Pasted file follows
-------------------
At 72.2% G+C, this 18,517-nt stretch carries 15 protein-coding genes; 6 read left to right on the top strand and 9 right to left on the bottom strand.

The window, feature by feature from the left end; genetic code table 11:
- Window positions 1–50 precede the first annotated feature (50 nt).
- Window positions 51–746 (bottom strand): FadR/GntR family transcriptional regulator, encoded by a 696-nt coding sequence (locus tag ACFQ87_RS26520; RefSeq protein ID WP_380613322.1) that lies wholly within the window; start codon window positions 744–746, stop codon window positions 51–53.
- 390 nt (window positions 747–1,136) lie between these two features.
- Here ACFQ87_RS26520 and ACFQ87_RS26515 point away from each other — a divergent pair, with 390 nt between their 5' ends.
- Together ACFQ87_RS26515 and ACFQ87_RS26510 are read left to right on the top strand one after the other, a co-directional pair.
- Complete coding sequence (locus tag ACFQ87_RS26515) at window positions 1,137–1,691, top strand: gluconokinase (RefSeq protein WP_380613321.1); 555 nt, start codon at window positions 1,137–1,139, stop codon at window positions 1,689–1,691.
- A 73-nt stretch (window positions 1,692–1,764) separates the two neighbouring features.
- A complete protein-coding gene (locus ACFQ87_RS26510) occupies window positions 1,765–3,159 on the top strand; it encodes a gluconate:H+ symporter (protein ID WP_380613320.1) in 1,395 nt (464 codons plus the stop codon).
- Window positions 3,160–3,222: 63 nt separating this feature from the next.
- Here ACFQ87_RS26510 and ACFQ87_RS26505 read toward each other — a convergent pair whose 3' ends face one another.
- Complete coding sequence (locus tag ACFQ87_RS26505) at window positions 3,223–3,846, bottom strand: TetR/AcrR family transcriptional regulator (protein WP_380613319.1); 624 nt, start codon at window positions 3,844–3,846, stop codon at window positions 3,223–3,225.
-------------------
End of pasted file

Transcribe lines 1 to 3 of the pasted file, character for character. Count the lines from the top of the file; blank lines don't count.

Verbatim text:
At 72.2% G+C, this 18,517-nt stretch carries 15 protein-coding genes; 6 read left to right on the top strand and 9 right to left on the bottom strand.

The window, feature by feature from the left end; genetic code table 11:
- Window positions 1–50 precede the first annotated feature (50 nt).